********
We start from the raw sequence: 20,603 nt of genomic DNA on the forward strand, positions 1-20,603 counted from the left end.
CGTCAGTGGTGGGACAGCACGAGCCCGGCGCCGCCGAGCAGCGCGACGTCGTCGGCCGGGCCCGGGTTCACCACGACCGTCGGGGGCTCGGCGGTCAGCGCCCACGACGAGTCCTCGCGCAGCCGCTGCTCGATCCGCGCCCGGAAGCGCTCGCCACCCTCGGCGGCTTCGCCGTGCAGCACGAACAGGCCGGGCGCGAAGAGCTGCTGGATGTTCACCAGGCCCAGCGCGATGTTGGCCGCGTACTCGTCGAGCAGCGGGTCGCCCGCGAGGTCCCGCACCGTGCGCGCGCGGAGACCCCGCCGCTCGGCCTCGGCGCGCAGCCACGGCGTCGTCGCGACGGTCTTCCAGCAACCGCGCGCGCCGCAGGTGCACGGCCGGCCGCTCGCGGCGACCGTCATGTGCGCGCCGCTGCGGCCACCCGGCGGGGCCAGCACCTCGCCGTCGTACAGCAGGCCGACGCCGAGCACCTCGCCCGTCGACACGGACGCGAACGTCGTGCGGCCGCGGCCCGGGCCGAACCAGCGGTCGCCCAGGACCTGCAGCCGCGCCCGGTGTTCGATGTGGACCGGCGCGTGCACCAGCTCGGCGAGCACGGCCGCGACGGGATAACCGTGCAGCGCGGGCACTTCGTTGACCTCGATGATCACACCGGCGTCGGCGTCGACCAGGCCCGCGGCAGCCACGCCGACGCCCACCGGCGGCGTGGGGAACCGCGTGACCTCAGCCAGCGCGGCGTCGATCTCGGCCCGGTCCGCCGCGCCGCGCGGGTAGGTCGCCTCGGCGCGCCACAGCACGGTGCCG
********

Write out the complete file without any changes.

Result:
We start from the raw sequence: 20,603 nt of genomic DNA on the forward strand, positions 1-20,603 counted from the left end.
CGTCAGTGGTGGGACAGCACGAGCCCGGCGCCGCCGAGCAGCGCGACGTCGTCGGCCGGGCCCGGGTTCACCACGACCGTCGGGGGCTCGGCGGTCAGCGCCCACGACGAGTCCTCGCGCAGCCGCTGCTCGATCCGCGCCCGGAAGCGCTCGCCACCCTCGGCGGCTTCGCCGTGCAGCACGAACAGGCCGGGCGCGAAGAGCTGCTGGATGTTCACCAGGCCCAGCGCGATGTTGGCCGCGTACTCGTCGAGCAGCGGGTCGCCCGCGAGGTCCCGCACCGTGCGCGCGCGGAGACCCCGCCGCTCGGCCTCGGCGCGCAGCCACGGCGTCGTCGCGACGGTCTTCCAGCAACCGCGCGCGCCGCAGGTGCACGGCCGGCCGCTCGCGGCGACCGTCATGTGCGCGCCGCTGCGGCCACCCGGCGGGGCCAGCACCTCGCCGTCGTACAGCAGGCCGACGCCGAGCACCTCGCCCGTCGACACGGACGCGAACGTCGTGCGGCCGCGGCCCGGGCCGAACCAGCGGTCGCCCAGGACCTGCAGCCGCGCCCGGTGTTCGATGTGGACCGGCGCGTGCACCAGCTCGGCGAGCACGGCCGCGACGGGATAACCGTGCAGCGCGGGCACTTCGTTGACCTCGATGATCACACCGGCGTCGGCGTCGACCAGGCCCGCGGCAGCCACGCCGACGCCCACCGGCGGCGTGGGGAACCGCGTGACCTCAGCCAGCGCGGCGTCGATCTCGGCCCGGTCCGCCGCGCCGCGCGGGTAGGTCGCCTCGGCGCGCCACAGCACGGTGCCG